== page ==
The EOC’s investigation into the unfair treatment of pregnant women by
employers is proving there is still a lot of work to be done before equality is
ensured. Roisin Woolnough reports
Many employers are still treating pregnant women unfairly, with pregnancy-related
discrimination generating more calls to the Equal Opportunities Commission
(EOC) than any other subject.
Since launching the UK’s first ever investigation into pregnant women
suffering discrimination at work in September 2003, it has received 240 calls.
Of those calls, 45 per cent said they had been dismissed, threatened with
dismissal or redundancy or felt forced into resignation because of their
More than 1,000 pregnancy-related unfair dismissal claims are lodged at
tribunals in England and Wales every year. Most are settled or withdrawn before
a full hearing.
The discrimination seems to be happening across all sectors, although the
investigation found that women aged under 25 in full-time employment, but with
less than one year’s service, are the group most likely to lodge a complaint.
The next stage of the investigation will focus on the employer’s
perspective. Julie Mellor, chair of the EOC, believes there needs to be more
sharing of best practice. "Clearly, some employers find it difficult to
manage pregnancy, particularly small employers," she said. "But many
others manage it successfully. Pregnant women who are treated fairly by their
employers are more likely to go back to work after having children."
One good example is HSBC. After introducing family-friendly policies, the
bank found that three times as many female staff returned to work after having
a baby. Fiona Cannon, head of equality and diversity at Lloyds TSB and chair of
the investigation advisory board, said her bank had similar results.
"We approach the whole work-life balance thing as one, with pregnancy
as part of that," she said. "As a result, our return rate after
maternity leave is 90 per cent, having been 72 per cent eight to 10 years
Cannon advised pregnant women and their managers to discuss arrangements as
soon as possible. "The earlier you have the conversation the better,
because it means you can plan," she explained. As soon as a woman
announces her pregnancy at Lloyds, they are issued with an information pack,
which includes advice on how to stay fit and healthy.
That positive attitude needs to be embedded in the corporate culture,
according to Cannon. "Culture is the biggest thing," she said.
"Women have babies, they continue their careers – it’s no big deal."
Surinda Sharma, director of diversity at Ford Europe, said it is vital that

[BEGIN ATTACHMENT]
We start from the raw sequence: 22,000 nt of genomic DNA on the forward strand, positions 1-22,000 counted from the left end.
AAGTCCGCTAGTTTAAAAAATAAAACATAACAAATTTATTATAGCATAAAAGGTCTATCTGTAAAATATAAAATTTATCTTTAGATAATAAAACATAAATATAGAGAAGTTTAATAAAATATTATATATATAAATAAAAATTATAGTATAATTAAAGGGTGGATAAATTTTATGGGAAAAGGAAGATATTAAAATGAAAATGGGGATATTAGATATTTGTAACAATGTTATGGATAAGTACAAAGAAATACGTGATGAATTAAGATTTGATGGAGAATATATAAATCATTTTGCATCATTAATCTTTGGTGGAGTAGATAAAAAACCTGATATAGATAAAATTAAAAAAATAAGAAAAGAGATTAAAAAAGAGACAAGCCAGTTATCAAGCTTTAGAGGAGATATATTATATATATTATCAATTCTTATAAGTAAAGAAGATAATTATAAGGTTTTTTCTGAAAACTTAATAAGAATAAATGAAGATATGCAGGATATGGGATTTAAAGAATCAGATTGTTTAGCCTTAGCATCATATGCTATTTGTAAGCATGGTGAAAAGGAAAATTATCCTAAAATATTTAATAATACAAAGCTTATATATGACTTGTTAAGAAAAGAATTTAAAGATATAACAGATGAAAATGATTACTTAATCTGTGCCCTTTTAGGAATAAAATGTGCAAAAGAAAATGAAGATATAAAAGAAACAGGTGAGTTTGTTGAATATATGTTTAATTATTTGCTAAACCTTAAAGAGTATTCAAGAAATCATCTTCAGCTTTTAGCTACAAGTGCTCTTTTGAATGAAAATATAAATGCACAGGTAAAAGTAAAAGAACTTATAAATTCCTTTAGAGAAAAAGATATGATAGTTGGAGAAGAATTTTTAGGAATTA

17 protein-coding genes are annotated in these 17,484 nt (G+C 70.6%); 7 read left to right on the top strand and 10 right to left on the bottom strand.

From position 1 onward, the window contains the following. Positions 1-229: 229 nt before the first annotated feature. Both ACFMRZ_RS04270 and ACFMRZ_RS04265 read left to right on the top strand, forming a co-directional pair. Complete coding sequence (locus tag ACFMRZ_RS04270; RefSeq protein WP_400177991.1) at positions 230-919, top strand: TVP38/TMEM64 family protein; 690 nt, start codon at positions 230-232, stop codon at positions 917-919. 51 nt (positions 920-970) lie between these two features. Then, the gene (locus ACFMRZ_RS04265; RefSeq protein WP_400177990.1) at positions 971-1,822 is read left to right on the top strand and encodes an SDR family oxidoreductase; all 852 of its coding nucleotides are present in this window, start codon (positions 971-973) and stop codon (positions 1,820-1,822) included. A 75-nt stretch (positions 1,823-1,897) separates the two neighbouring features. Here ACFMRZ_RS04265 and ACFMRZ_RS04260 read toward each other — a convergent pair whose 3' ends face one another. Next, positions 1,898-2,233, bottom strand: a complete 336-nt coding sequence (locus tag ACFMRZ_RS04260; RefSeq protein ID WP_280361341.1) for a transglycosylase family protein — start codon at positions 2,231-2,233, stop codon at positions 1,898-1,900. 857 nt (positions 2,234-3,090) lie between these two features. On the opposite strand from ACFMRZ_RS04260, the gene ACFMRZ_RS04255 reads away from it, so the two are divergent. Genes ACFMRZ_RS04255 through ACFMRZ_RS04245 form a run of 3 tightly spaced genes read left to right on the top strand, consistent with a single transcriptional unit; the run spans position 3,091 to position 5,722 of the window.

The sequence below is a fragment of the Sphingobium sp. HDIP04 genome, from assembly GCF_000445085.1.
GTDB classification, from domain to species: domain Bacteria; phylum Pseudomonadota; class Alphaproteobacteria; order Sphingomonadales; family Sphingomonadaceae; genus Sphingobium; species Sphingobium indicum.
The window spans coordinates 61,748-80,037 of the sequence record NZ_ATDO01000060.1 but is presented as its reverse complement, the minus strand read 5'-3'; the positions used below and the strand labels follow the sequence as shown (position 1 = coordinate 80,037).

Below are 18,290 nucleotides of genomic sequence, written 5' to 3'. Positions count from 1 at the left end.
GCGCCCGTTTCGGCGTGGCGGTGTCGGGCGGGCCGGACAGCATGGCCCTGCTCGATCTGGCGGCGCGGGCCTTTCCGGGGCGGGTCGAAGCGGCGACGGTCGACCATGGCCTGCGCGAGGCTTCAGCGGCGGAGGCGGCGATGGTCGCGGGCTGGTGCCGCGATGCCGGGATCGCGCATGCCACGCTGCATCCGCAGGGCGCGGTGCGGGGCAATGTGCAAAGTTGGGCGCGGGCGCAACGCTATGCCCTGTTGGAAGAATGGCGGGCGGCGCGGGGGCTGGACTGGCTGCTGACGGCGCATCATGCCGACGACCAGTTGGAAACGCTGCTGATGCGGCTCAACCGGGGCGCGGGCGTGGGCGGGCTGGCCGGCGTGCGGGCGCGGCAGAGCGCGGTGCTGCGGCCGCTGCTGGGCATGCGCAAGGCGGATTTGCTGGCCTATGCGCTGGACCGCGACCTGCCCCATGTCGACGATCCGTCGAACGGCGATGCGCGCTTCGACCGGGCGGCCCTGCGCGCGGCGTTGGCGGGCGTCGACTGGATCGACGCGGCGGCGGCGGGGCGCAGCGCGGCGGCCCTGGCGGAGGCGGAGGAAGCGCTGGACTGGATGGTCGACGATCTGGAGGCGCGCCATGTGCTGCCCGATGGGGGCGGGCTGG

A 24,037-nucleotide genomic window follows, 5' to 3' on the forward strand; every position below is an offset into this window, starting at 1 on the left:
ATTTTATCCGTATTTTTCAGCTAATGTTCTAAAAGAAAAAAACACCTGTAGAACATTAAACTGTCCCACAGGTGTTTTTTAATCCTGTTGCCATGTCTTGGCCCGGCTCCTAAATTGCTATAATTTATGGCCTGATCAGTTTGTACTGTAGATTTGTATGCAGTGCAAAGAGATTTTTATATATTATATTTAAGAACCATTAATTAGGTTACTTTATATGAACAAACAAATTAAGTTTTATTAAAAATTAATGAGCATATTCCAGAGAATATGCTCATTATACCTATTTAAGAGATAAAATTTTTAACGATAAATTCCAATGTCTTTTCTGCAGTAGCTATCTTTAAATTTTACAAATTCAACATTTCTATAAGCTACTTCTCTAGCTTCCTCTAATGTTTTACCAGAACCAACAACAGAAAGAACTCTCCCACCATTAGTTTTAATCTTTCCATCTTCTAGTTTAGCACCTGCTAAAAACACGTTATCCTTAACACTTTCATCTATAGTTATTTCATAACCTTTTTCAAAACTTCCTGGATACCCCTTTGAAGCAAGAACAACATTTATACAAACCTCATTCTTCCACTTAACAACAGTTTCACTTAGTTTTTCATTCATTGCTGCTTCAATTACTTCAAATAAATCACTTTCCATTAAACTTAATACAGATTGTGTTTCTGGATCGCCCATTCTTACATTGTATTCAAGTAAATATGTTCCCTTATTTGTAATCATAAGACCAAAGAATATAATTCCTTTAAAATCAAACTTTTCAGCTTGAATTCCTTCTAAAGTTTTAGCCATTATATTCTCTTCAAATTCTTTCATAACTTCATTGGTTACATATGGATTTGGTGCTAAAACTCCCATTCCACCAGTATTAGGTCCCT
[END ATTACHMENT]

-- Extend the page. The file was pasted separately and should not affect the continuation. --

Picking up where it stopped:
women are treated well in an industry that has problems attracting enough women
in the first place. "We also want to be an employer of choice," he
said. Recouping the investment Ford has made in training and developing staff
is another strong consideration. "Our policy is geared towards keeping
them," he added.
However, the EOC research shows that many employers view pregnant women as
an expensive liability, and pregnancy as an ‘illness’. One employer who spoke
to the EOC during its investigation, said: "My company dreads an employee
becoming pregnant. Not only does the absence jeopardise the profitability of
the business as a whole, but the employment of other staff due to lost
business. Small employers should have the right to terminate pregnant women’s
The investigation is looking for employers, HR professionals and women with
a story to contact it with their experiences. "We want to hear about any concerns
from HR professionals. We’re looking for bad experiences and best
practice," said Cannon.
Most women who suffer problems are dismissed before going on maternity leave
– in some cases, within hours or days of informing their employer of their
pregnancy. There is a time limit of three months in the UK for making a claim
of pregnancy discrimination. This means many women have to lodge their
complaint either in the late stages of pregnancy, or soon after giving birth.
Cannon said the investigation needs to establish whether the legal framework
is sufficiently accessible. In France, for example, there is no time limit on
bringing a claim to tribunal if a woman feels she has been discriminated
The UK offers women higher maternity leave entitlement than most other
European countries. However, the amount of maternity pay is among the lowest in
the EU. It also lags behind its European counterparts in terms of childcare
Mellor believes some employers worry that women will be less productive
after having a child. To overcome that fear, she said that childcare options
must improve. "We need to catch up with the rest of Europe on that,"
EOC’s pregnancy investigation
2004 June/July – The employers’ perspective. NOP survey of
employers to be released, highlighting the issues for employers
September – Interim report, with new research on pregnancy discrimination
2005 January – Release of survey of 700 women
February – Launch of final report
Source: Equal Opportunities Commission